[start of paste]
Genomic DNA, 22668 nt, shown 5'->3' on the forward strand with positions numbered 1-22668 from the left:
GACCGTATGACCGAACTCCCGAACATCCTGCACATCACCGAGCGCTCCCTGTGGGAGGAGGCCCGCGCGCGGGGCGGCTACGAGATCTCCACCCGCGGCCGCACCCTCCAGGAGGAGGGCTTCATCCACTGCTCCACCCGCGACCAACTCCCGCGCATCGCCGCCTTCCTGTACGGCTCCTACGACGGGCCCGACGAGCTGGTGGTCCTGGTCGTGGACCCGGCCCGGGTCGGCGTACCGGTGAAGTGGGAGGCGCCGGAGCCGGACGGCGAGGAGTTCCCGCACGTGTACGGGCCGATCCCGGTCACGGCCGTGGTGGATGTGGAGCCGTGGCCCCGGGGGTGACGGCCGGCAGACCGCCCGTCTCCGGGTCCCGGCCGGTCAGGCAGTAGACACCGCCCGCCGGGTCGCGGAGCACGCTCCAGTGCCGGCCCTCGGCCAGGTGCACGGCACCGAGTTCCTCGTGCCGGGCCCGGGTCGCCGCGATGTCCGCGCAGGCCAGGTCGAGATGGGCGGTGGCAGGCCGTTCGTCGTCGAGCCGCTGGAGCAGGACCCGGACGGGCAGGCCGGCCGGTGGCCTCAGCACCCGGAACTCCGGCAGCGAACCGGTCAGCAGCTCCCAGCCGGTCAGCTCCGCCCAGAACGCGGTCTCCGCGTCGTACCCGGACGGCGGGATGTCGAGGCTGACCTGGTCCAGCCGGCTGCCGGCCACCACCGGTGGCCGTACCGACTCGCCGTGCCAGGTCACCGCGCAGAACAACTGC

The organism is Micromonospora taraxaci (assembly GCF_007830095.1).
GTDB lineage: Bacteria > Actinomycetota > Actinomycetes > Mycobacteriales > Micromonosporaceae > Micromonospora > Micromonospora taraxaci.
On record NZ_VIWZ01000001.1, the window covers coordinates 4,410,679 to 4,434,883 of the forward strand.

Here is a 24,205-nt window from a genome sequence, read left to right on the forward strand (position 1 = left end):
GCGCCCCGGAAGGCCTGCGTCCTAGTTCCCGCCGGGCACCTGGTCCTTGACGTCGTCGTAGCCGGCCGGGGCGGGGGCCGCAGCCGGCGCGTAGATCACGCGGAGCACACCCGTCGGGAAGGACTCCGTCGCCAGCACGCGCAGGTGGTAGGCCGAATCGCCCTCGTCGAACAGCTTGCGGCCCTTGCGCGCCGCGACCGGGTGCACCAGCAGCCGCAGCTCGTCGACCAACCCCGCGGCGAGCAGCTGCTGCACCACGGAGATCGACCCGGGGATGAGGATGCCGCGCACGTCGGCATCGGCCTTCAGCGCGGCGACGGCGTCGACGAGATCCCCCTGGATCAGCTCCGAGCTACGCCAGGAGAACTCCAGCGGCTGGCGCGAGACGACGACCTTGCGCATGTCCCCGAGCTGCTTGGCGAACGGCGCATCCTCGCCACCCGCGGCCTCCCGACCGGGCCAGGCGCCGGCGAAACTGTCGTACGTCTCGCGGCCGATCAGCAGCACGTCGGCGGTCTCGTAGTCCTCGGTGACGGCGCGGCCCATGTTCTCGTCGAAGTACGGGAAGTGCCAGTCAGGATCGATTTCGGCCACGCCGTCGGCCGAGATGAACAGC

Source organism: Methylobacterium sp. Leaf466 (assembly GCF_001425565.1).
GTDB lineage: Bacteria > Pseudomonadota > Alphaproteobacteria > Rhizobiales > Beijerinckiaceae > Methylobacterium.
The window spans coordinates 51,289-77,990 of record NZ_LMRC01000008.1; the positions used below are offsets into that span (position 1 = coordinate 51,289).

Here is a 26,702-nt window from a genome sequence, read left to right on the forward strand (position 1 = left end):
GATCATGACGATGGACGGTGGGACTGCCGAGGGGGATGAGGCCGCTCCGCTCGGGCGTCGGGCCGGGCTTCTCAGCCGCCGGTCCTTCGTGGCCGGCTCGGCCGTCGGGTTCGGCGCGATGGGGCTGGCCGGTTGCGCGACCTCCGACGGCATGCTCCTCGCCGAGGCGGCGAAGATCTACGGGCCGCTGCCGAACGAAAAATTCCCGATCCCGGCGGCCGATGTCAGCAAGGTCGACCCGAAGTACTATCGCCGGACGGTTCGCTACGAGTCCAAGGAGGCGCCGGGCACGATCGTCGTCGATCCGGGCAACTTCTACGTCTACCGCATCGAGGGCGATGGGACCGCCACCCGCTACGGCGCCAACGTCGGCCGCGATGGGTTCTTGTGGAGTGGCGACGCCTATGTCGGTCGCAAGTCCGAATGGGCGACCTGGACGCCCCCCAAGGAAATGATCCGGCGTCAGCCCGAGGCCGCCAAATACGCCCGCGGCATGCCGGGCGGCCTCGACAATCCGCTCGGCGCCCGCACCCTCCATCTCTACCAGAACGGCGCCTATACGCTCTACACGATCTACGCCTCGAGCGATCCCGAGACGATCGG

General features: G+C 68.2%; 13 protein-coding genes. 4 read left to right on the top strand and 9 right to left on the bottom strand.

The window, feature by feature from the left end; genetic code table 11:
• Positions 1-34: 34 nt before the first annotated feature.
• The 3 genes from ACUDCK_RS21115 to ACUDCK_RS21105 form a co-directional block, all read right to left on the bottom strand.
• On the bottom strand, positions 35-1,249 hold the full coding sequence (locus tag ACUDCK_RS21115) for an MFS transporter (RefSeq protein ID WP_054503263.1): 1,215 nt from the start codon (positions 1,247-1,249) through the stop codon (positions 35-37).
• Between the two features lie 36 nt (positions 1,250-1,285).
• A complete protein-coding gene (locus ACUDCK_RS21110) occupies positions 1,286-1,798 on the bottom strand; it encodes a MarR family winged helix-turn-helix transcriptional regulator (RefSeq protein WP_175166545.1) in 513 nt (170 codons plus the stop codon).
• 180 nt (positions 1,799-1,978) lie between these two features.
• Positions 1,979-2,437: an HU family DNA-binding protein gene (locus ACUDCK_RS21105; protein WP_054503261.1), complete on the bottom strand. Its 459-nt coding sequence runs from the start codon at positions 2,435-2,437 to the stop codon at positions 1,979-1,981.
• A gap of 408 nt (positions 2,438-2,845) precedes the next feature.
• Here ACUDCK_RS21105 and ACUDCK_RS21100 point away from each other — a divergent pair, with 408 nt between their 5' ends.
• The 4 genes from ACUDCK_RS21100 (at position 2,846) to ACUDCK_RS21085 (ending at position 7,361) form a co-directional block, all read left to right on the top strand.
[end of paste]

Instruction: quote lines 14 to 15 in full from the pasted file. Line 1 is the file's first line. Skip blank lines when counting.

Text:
The window, feature by feature from the left end; genetic code table 11:
• Positions 1-34: 34 nt before the first annotated feature.